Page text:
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Pediatric multi-system inflammatory syndrome: What we know so far

For several months, it seemed like kids were virtually unaffected by COVID-19. Most reports seemed to indicate that children might get a runny nose and a fever if they were infected with novel coronavirus, but would probably recover with little assistance. Unfortunately, some of the assumptions made about how children’s bodies respond to coronavirus may turn out to be incorrect. In cases cropping up all over the world, children are showing signs of a mysterious inflammatory disease possibly linked to COVID-19.

Doctors in Italy started noticing something suspicious in February and March when more than 10 children came in with symptoms that seemed to be Kawasaki disease, an inflammatory disorder, in two months, reported the New York Times. While this number might feel inconsequential, Kawasaki disease is extremely rare, and 10 cases in such a short period of time is more than 30 times the rate of new cases than doctors would have predicted. This unusual uptick was the red flag that got Italian scientists ready to investigate, according to the Times. The results of their research were released last week in the journal The Lancet.

What the Italian researchers found was that, while none of the children in the study died, their symptoms were dramatically worse than those associated with Kawasaki disease. According to the study, half of the children with this Kawasaki-like disease went into shock, they were likely to have heart complications, and they frequently needed steroid treatment in order to recover, reported the Times. This mystery ailment was linked to COVID-19 when the children were tested for novel coronavirus antibodies. Eight out of the ten children reportedly developed antibodies, and doctors aren’t sure about the other two, as some of the treatments the children underwent may have interfered with effective testing.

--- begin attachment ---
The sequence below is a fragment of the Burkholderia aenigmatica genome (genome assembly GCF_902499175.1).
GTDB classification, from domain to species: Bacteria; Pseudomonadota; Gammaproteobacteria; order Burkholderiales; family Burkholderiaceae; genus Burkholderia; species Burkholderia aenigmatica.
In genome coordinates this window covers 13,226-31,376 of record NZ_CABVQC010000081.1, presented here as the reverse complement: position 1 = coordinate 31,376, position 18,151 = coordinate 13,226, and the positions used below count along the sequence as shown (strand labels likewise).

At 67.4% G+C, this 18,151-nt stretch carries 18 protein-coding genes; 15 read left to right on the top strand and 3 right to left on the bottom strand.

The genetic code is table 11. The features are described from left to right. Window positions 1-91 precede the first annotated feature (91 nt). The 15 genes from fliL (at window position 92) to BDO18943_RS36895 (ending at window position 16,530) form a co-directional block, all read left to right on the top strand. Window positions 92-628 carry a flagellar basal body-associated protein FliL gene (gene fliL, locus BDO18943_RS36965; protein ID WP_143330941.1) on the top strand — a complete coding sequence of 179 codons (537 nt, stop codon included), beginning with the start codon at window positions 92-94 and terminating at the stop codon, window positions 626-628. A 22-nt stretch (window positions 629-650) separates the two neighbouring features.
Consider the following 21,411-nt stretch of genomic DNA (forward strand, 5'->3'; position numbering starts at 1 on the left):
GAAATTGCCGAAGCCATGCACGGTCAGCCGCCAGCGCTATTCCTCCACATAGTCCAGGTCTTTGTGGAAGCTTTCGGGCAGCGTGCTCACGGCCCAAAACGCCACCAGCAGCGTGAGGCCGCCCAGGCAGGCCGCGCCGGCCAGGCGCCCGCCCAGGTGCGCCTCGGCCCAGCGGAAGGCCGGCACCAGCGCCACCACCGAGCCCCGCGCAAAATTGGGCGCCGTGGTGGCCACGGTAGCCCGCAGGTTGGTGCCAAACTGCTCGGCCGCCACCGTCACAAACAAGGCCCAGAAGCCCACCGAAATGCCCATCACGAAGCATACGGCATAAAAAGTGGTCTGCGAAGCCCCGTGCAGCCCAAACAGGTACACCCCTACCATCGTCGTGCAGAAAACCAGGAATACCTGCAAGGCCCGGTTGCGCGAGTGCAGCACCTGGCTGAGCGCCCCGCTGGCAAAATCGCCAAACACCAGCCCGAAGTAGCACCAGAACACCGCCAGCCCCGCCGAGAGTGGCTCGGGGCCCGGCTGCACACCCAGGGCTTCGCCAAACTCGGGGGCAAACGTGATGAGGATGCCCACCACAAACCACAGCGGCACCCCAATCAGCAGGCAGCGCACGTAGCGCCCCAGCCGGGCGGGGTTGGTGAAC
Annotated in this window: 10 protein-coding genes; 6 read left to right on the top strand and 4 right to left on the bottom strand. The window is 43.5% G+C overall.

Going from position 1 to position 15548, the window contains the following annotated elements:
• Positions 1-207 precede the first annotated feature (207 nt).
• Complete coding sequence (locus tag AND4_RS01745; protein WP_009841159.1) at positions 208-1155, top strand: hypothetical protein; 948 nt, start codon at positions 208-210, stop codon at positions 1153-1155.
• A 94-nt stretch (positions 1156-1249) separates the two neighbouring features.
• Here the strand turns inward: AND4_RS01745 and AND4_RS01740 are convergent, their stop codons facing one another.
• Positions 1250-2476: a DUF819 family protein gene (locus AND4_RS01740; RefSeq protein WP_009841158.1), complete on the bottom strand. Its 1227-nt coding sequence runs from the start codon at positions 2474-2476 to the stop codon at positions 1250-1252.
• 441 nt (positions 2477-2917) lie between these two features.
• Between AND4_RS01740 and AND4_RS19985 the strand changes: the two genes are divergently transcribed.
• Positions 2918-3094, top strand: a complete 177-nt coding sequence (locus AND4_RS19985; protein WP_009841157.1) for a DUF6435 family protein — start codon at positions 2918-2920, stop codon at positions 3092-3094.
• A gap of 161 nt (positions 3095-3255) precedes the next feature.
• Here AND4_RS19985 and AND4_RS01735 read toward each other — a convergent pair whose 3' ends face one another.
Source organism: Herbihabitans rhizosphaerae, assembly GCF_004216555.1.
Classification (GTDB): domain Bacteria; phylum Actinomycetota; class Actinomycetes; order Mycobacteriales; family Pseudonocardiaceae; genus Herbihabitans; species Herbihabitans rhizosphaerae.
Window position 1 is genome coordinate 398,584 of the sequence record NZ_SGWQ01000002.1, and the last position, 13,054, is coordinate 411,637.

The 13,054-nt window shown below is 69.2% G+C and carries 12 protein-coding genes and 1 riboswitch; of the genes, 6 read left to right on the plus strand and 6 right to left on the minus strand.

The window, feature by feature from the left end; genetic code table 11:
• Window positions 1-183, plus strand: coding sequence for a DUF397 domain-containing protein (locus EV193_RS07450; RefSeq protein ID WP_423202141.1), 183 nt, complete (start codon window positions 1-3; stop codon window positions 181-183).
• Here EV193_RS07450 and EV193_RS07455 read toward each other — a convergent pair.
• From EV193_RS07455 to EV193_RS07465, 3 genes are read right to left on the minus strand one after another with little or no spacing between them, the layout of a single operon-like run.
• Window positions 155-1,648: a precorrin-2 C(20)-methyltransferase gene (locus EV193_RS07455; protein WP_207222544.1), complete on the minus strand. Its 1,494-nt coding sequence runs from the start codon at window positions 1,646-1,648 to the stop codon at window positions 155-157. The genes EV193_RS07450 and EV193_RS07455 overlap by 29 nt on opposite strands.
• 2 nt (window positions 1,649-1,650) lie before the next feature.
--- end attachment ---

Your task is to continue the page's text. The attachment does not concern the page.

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On Friday, the World Health Organization (WHO) released a statement about what they are calling this, “multi-system inflammatory syndrome,” (or "pediatric multi-system inflammatory syndrome") possibly linked to novel coronavirus infection. The statement serves as both an announcement to the public and as a call to arms for researchers to be on the lookout for children with these new symptoms that could be linked to COVID-19. "A causal connection between the virus and the new illness has yet to be proven," Charles Schleien, chair of pediatrics at Northwell Health in New York, told USAToday. But the link between to the two appears strong.

WHO’s statement reiterates that because children’s bodies and immune systems are still developing, the symptoms that they show as a result of coronavirus exposure are different than adults, but these symptoms can still be severe and, sometimes, lethal.

Children may have multisystem inflammatory syndrome if they have a fever that lasts more than three days, at least two of the unique symptoms (like rash and shock), have measurable markers of inflammation, and have been exposed to COVID-19. This disease seems to be affecting predominantly school-aged children from about age three to adolescence, according to WHO’s statement. Doctors at Imperial College London in the U.K. are working at lightning speed to find treatment for this syndrome, reported the Guardian.

The novel coronavirus is just that — novel — and so many of the assumptions that we’ve made about how it affects our bodies and spreads have been off. I hope that it doesn’t take too many of these sad reminders to quell our hubris. “We’ve got to be careful that we are not cavalier and thinking that children are completely immune to the deleterious effects,” Anthony Fauci said in a Senate hearing last week.